Residents of a six-story Upper West Side, N.Y., residential building are fighting a suggestion to slow elevator arrival — a move that some are calling anti-Semitic.
The rent-controlled building belongs to Touro College, which has turned the residency into a kind of dorm despite hosting multiple elderly residents.
The college planned to make one of the building’s two elevators stop once at every floor from sunset on Friday to sunset on Saturday, which allows observers of the Shabbat to avoid the barred gesture of operating electric switches.
When Touro filed for the delay, which would last I minute and 23 seconds, the state Division of Housing and Community Renewal denied it. The college is asking the Manhattan Supreme Court to overrule the division’s decision.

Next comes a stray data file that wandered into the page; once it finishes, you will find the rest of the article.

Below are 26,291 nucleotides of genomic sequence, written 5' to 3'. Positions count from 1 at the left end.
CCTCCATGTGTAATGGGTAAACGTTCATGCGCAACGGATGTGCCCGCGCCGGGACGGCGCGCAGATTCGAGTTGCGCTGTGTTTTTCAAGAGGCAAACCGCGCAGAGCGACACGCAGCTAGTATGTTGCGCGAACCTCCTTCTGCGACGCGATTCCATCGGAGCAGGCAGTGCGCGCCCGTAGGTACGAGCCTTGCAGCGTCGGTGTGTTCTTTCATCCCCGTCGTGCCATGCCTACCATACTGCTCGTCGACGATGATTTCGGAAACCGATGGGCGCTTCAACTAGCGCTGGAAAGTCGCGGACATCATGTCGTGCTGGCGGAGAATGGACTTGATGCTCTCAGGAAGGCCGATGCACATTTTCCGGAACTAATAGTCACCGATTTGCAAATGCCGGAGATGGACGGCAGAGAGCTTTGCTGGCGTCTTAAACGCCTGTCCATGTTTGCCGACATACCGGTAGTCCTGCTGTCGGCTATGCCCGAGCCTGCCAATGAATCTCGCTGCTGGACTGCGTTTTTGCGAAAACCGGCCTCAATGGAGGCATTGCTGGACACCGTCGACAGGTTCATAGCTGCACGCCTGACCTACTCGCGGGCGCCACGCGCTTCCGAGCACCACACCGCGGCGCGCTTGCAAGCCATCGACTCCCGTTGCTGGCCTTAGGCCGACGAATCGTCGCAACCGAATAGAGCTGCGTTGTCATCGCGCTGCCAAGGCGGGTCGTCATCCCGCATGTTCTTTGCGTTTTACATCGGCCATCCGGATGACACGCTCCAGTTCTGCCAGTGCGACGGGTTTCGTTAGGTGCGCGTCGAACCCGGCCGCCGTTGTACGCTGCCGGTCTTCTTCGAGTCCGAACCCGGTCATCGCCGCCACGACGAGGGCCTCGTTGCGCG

This request could affect Jewish students in 43 of the 82 units in Touro’s building.
Tenants opposed to the requirement say the stalled elevator would inhibit travelers on a day they normally do shopping and laundry. They have also argued that young students are capable of taking the stairs during Shabbat instead of the elevator.
When the college accused the Tenant Association of anti-Semitism and discrimination, president of the association, James Berry, responded.
'This is not about civil rights,” Berry said. “The problem is that Touro has made this building into a dormitory in violation of the building’s certificate of occupancy.”